The following is a guest post by Allen Dutton, Veteran Liaison for the Mesothelioma Cancer Center:
Highly regarded for its heat and fire resistance qualities, asbestos was reportedly used in over 300 products for the United States military from the 1930’s until the 1970’s. Asbestos-containing products advertantly lead to hundreds of thousands of military veterans later developing asbestos-related illness due to long term exposure. Asbestos is a toxic mineral that has played a role in millions developing severe health ailments. Nicknamed as the “silent killer,” asbestos was widely utilized in a variety of industrial and building applications throughout the 20th century.
An asbestos regulation has been a topic of discussion in many political blogs and arena’s, seeking to finally put an end to its widespread use. Recently, the Environmental Protection Agency created a Scientific Advisory Board asbestos panel is submitting erroneous studies that claims asbestos is not dangerous and does not cause cancer. Although there is a century of credible scientific and medical evidence that demonstrates the carcinogenic affects of asbestos exposure, the federal government’ stance continues to be impartial. Any incoming presidents have the authority to change any executive orders by a previous administration but these actions will make it a more strenuous process.
Many vessels, planes, homes and buildings built prior to 1980 still may contain asbestos and pose many health risks for tradesman. Asbestos exposure has affected many trades including:
— Power plants,
— Demolition workers
— Navy vessels
With a number of green alternative options to asbestos, there is no reason why tradesman and innocent by standards should be exposed to toxic substances. The inhalation of asbestos fibers over a period of time can produce a rare form of asbestos cancer known as mesothelioma. This illness bears a strong latency period so individuals will not become sick until the disease has reached its later stages.. Astonishingly, more than 30 percent of Americans diagnosed with mesothelioma were exposed during military service.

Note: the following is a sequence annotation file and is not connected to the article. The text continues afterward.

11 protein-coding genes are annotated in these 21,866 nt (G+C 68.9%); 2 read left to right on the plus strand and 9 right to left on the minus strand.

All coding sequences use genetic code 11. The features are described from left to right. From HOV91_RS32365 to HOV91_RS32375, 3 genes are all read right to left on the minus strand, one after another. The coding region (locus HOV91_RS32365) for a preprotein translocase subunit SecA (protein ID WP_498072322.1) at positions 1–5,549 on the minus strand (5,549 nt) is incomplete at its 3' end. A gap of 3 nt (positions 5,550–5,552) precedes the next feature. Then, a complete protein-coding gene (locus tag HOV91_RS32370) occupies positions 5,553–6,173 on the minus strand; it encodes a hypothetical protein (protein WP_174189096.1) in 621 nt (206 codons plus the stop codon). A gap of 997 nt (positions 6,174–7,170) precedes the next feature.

The use of asbestos materials in the military can be traced back to the 1920’s when the Navy began utilizing asbestos in war ships. Manufacturers of asbestos, including the Navy, knew of its toxic qualities but it wasn’t until the 1980’s that asbestos first started seeing a decrease in use. The amount of asbestos-related incidents lead to mesothelioma lawyer firms advocating victims’ rights. The asbestos scandal has been one of the many cover-ups executed in the 20th century by corporations and industries. This had a heavy impact on military personnel, especially those in Navy vessels.
The danger for asbestos exposure is still present today with over $194,000 worth of asbestos imported to Iraq in 2003. All soldiers based in the country are at risk because intense desert winds can carry asbestos dust many miles.
It appears that the asbestos scandal still has not reached its climax and that until there is a vehement change in policies enforced on a federal level against the use of asbestos, it will continue to inflict damage and harm to yet another generation of innocent bystanders.
‘A matter of life and death’. Egypt’s largest workers’ action in 20 years began on Sunday. On Sunday, workers at the state run textile and weaving company Ghazl Al-Mahala began one of the largest industrial protests of the past two decades, with 27,000 workers downing tools. The strike, say the workers, is a continuation of the action taken in December, when production at the plant was halted. On Saturday night, police forces had surrounded the factory only to withdraw, fearing direct confrontation with the workers. Meanwhile , Minister of Manpower Aisha Abdel-Hady said that action can only be taken once the strike is ended. (Karim El-Khashab, Al-Ahram)
Burma More or Less Needs Help. Burma needs help, desperately, but with a “friend” like Bush trying to capitalize on his “freedom” agenda, they might do well to look elsewhere. ASEAN is a good place to start, Burma is a member country and informal personal, cultural and trade links provide intelligence and potential leverage. Surin Pitsuwan, ASEAN’s new Secretary General is a veteran diplomat who as foreign minister under Prime Minister Chuan Leekpai, chose not lend support to the dictators of Burma, in sharp contrast to the devil-may-care profiteering in Rangoon and elsewhere on the part of the successor government led by Thaksin Shinawatra. And Japan, the largest aid donor and home to a community of Burmese exiles has a modest role to play. But the real wild card in the Burma conundrum, with immense leverage for better or worse, is China. (Phillip J. Cunningham, re-published in Informed Comment: Global Affairs)